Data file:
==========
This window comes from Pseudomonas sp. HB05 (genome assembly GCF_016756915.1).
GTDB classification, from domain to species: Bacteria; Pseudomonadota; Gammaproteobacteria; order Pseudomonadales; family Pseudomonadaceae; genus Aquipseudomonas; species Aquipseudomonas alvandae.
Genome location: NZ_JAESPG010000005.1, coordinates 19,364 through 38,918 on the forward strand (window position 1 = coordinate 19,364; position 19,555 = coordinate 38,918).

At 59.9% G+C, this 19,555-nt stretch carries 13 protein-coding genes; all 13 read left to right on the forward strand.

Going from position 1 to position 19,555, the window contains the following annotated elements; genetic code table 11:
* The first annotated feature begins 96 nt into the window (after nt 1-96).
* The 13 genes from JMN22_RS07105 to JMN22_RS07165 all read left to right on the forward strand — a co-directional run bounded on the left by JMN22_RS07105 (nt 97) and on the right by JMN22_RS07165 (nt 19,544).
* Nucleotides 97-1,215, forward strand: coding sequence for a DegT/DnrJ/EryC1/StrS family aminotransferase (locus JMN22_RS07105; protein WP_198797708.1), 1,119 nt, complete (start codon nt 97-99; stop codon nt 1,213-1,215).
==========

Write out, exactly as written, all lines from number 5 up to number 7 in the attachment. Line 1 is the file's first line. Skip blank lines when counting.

Going from position 1 to position 19,555, the window contains the following annotated elements; genetic code table 11:
* The first annotated feature begins 96 nt into the window (after nt 1-96).
* The 13 genes from JMN22_RS07105 to JMN22_RS07165 all read left to right on the forward strand — a co-directional run bounded on the left by JMN22_RS07105 (nt 97) and on the right by JMN22_RS07165 (nt 19,544).